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ABSTRACT: We demonstrate and theoretically analyze the dressing of several proximate Feshbach resonances in Rb87 using radiofrequency (rf) radiation. We present accurate measurements and characterizations of the resonances, and the dramatic changes in scattering properties that can arise through the rf dressing. Our scattering theory analysis yields quantitative agreement with the experimental data. We also present a simple interpretation of our results in terms of rfcoupled bound states interacting with the collision threshold. Comment: 4+ pages, 3 figures, 1 table; revised introduction & references to reflect published versionPhysical Review A 11/2009; 80(5):050701(R). DOI:10.1103/PhysRevA.80.050701 · 2.99 Impact Factor 
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ABSTRACT: We will discuss recent computational work that employs both direct quantum Monte Carlo simulation and inhomogeneous dynamical meanfield theory to study the efficiency of preforming KRb pairs in an optical lattice. We will describe how to optimize the efficiency by adjusting the lattice depth and the interspecies interaction (via the Feshbach resonance) with parameters specific for fermionic ^40K and bosonic ^87Rb (since the groundstate dipolar molecule has already been formed from those atoms in free space). We work with a deep enough lattice that the K atoms are mobile, but the Rb atoms are localized, so the system is described by the spinless FalicovKimball model on a twodimensional lattice. We also calculate the entropy and estimate the temperature that one can achieve by cooling the atoms and adiabatically turning on the lattice.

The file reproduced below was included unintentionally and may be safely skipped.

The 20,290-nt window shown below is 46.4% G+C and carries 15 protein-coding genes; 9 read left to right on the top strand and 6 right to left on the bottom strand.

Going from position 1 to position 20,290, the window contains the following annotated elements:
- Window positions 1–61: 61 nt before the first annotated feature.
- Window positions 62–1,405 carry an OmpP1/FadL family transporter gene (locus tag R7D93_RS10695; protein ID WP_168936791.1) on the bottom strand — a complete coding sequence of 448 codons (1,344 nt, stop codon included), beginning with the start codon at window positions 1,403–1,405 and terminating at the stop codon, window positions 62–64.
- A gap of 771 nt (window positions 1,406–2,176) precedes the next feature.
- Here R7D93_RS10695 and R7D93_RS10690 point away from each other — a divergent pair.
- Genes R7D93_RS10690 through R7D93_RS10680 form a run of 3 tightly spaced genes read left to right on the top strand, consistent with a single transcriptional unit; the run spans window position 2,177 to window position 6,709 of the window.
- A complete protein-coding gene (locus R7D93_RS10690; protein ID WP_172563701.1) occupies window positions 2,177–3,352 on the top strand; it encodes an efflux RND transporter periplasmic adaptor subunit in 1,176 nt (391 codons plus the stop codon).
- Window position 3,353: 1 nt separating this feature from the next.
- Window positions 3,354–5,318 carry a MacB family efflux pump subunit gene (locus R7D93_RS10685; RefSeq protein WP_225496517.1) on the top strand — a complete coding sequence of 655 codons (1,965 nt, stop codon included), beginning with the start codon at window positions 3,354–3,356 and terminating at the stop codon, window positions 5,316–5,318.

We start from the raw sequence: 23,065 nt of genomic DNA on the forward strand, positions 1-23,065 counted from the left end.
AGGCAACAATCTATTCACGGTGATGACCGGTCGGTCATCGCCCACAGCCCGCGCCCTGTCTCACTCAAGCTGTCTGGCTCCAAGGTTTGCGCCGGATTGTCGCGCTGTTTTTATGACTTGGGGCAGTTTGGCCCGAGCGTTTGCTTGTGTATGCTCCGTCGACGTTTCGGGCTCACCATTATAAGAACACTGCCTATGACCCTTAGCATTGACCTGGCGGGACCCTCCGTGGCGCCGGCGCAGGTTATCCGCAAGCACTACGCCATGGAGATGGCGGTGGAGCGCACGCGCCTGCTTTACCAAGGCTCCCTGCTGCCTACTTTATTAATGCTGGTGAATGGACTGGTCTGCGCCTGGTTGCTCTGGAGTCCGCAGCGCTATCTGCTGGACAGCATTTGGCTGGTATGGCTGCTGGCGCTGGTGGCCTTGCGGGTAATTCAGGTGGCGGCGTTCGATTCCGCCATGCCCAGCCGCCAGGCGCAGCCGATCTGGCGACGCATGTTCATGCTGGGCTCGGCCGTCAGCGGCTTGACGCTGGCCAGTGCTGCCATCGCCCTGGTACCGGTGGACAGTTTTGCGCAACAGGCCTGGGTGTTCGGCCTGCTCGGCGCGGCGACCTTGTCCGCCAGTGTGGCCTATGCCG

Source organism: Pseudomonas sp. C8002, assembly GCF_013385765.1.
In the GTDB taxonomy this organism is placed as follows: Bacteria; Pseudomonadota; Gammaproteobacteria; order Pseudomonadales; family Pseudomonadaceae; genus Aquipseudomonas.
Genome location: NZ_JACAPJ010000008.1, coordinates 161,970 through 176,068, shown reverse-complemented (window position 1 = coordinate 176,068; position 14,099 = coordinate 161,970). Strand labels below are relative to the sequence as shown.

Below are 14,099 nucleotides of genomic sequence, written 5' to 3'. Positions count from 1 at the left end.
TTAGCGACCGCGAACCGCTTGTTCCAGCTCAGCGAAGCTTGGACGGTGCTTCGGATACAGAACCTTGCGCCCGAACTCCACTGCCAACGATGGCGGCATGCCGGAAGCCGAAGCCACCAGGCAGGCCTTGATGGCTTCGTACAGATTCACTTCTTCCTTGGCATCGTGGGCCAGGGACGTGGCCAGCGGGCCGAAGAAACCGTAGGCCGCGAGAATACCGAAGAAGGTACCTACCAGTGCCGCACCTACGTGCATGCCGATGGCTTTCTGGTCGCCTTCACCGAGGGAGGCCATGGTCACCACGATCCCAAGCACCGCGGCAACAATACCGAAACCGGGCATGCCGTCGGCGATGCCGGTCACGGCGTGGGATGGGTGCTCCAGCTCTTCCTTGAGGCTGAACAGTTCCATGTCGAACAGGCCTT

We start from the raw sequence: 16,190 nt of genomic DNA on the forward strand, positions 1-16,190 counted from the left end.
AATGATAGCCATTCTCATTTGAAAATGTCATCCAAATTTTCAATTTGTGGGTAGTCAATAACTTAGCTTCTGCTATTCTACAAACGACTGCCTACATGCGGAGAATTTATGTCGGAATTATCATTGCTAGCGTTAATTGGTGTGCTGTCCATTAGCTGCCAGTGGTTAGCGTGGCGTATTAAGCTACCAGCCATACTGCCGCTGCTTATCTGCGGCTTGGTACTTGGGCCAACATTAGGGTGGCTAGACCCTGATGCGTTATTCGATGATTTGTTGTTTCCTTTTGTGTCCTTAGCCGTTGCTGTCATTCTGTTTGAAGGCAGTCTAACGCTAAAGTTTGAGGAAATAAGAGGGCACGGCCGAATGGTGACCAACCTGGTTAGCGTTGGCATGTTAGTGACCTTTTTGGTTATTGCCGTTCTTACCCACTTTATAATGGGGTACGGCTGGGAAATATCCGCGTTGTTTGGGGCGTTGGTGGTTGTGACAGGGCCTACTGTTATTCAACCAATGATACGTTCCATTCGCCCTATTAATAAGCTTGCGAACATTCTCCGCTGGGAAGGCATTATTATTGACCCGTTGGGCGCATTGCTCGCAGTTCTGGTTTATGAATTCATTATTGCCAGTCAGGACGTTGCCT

Article: Modeling a sodium spinor condensate
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ABSTRACT: An optically trapped condensate of F=1 sodium atoms shows coherent oscillations of the spin populations. These oscillations are well described by a theory based on the assumption that the three spin projections of the condensate share a single spatial mode [1]. Some time after the initial state preparation the oscillations damp and the system arrives in a state consistent with the ground state predictions of this theory. The transition from coherent oscillations to a ground state, however, is not understood. In this poster we describe a numerical model based on a three component coupled Gross Pitaevskii equation that simulates the behaviour of the gas. The model shows a coupling of spin interactions to motional degrees of freedom and shows behaviour similar to that seen in experiment. We also describe our efforts to produce an analytic model of this system. [1] W. Zhang et al, Phys. Rev. A, 72, 013602 (2005)